Newfield Exploration Co. and joint venture (JV) partner Hess Corp., have terminated about 1,500 leases in northeastern Pennsylvania, dashing hopes that landowners could earn about $187.5 million in royalties.

Newfield spokesman Keith Schmidt told NGI that The Woodlands, TX, operator began notifying affected leaseholders about the terminations by mail in early July. About 1,500 leases were being terminated, most of them in Wayne County.

“[It] was a business decision not to continue development due to low gas prices, and a dedication on our part to increasing production of oil and hydrocarbon liquids production,” Schmidt said. “We’ve got other parts of our portfolio in proven oil reserves areas of the country. It just makes good business sense for Newfield and its shareholders to direct our efforts toward those oil reserves.”

Peter Wynne, spokesman for the Northern Wayne Property Owners Alliance LLC (NWPOA), told NGI that it would be a “mild understatement” to say the Delaware River Basin Commission’s (DRBC) moratorium on oil and gas drilling in the basin was also a factor in the decision. The DRBC “certainly [was] a very important factor in it, and we know that. We’re in constant contact with these people [Newfield and Hess]. While nobody said it directly, we all know what the game is.”

Wynne said most of the NWPOA’s leases, which were signed in 2009 (see NGI, Oct. 19, 2009), had a primary term of three years with an option to extend it for another five years. However, Newfield and Hess declared a force majeure several months into the primary term, after the DRBC enacted its current moratorium.

Wynne added that another landowner group, the Susquehanna Wayne Oil Gas Group (SWOGG), has since folded. It had similar leases that did not permit force majeures. According to Wynne, former SWOGG members started receiving notices this spring that their leases were being terminated.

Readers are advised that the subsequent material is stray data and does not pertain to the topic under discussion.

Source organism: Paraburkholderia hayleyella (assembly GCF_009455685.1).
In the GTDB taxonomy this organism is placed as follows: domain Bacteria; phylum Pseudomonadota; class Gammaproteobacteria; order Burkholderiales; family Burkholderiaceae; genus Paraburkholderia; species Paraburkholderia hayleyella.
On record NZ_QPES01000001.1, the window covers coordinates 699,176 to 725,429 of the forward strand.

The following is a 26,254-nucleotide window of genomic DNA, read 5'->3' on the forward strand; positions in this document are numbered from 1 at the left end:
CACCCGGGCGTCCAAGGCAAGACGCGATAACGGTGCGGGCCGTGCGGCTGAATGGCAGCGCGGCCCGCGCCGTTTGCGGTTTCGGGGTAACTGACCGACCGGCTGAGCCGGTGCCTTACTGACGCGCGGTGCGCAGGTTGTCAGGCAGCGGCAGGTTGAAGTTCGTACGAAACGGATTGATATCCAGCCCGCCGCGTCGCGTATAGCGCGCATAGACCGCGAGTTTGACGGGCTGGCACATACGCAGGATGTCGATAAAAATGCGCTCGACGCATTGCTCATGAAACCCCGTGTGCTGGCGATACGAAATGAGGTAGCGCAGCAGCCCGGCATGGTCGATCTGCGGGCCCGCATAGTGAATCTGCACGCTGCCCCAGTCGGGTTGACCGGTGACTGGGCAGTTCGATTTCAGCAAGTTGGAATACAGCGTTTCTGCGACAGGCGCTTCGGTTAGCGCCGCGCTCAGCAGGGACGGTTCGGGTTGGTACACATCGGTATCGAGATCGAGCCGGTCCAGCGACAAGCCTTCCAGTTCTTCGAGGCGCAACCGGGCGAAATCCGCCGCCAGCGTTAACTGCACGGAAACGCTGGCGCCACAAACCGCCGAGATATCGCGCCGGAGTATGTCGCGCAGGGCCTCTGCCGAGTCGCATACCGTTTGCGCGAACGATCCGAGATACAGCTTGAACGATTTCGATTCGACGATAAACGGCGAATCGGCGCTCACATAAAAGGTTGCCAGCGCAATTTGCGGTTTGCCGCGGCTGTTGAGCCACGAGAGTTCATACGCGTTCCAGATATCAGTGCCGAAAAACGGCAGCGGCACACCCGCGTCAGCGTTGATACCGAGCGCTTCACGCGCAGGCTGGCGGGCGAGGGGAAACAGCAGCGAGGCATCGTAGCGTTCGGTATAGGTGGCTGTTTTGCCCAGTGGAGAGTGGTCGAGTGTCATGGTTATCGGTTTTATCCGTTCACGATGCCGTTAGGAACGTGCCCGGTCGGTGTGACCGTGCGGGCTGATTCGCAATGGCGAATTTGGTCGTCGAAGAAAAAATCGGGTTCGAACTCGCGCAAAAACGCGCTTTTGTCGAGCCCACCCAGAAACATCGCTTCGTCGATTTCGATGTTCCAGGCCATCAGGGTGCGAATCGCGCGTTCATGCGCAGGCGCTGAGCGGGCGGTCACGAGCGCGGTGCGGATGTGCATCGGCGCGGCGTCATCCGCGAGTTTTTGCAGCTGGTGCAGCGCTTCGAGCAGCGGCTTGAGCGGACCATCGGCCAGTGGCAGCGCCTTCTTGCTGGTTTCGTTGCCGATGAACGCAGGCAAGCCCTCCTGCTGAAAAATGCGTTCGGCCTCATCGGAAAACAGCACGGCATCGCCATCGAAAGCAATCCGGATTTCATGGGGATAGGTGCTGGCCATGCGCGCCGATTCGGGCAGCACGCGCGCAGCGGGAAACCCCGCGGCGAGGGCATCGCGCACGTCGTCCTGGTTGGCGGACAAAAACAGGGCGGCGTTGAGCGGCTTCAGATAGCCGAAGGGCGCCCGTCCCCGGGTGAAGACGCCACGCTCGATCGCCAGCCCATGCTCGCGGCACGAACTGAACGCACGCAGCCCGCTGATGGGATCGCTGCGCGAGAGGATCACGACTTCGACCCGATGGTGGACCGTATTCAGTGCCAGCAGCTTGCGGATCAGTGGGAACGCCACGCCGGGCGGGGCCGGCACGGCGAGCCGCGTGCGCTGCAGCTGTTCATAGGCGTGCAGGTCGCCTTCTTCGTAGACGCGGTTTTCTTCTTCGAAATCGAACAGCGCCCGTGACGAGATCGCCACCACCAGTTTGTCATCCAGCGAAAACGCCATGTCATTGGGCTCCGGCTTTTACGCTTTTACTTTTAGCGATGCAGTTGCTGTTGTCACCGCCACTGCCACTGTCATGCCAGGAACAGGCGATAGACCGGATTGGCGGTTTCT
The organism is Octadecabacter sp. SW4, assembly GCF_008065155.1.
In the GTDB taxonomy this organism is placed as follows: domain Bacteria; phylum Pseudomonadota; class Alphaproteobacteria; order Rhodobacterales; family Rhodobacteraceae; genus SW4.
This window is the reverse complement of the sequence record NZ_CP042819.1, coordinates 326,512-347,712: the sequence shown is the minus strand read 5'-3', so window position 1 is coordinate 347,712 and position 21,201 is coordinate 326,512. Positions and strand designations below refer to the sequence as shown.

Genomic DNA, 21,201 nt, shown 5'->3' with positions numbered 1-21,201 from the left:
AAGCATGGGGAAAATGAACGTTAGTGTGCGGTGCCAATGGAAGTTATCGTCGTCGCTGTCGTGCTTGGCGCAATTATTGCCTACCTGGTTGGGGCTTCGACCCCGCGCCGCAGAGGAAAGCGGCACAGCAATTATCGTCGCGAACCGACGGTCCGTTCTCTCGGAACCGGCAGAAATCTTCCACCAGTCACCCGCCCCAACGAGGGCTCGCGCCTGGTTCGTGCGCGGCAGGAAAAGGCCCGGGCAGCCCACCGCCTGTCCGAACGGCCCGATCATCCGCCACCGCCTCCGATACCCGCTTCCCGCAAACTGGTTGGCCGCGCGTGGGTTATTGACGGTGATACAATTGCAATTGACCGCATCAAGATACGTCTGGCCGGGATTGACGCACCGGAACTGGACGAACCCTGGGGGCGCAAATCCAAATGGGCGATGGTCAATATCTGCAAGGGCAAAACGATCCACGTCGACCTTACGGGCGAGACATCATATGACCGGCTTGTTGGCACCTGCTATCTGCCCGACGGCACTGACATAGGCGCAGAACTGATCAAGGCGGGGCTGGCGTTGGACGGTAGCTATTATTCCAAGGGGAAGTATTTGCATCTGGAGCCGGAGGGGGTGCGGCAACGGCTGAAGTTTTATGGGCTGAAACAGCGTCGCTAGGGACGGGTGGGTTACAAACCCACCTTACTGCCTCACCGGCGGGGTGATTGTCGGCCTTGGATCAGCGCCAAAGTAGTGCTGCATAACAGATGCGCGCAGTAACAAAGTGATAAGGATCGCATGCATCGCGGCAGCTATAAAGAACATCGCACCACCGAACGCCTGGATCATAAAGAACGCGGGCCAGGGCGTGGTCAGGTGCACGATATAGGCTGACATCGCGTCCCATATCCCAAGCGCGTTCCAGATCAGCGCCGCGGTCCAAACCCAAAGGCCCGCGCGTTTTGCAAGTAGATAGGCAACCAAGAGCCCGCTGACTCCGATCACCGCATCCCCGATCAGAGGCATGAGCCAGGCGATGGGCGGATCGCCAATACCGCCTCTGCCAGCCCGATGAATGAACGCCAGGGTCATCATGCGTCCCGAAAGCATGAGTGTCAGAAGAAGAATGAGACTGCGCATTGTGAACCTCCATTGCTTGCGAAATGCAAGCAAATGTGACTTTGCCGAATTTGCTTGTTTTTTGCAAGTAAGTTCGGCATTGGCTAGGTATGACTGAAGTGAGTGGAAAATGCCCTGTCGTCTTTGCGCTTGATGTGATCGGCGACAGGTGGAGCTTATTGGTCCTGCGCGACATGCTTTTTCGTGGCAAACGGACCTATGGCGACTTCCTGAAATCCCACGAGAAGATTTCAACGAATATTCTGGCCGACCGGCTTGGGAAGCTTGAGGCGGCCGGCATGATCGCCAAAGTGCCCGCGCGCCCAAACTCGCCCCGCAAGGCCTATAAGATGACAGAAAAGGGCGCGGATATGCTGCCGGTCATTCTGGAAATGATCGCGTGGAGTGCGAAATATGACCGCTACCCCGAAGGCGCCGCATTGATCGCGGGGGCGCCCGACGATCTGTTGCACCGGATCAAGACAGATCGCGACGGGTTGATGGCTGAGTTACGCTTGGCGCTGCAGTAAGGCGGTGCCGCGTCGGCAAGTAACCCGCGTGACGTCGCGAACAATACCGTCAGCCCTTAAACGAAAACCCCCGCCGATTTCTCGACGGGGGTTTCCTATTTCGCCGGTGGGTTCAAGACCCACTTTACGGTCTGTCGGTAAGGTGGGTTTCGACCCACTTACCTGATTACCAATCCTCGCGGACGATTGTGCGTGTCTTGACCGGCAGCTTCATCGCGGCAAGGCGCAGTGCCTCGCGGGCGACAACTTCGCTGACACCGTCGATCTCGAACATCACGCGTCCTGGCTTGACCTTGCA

“There had been rumblings for awhile that this was a possibility. We certainly weren’t taken completely by surprise by this happening,” Wynne said, adding that letters from the NWPOA, Pennsylvania Gov. Tom Corbett, U.S. Sen. Patrick Toomey urged the DRBC to take action resulted in “just one more reiteration of the same sorry story we’ve been hearing for three years.”

Wynne confirmed that about 100,000 acres were being leased to Newfield and Hess, with landowners receiving $100 million total up front. Some of the leases paid $1,100/acre, he said, while others were for $1,500/acre. Had the leases gone into production, landowners could have expected another $187.5 million in royalties.

Earlier this month, the NWPOA threatened to file a lawsuit against the DRBC if it did not schedule a vote to consider revising its water quality regulations, or or allow member states to regulate shale development in the basin (see NGI, July 8). Wynne said the NWPOA is still considering a lawsuit.

At a meeting earlier this month, DRBC Chairman Michele Sierkerka said the interstate compact is working to advance gas regulations in the basin, with “thousands of hours” logged so far by staff and members since November 2011.

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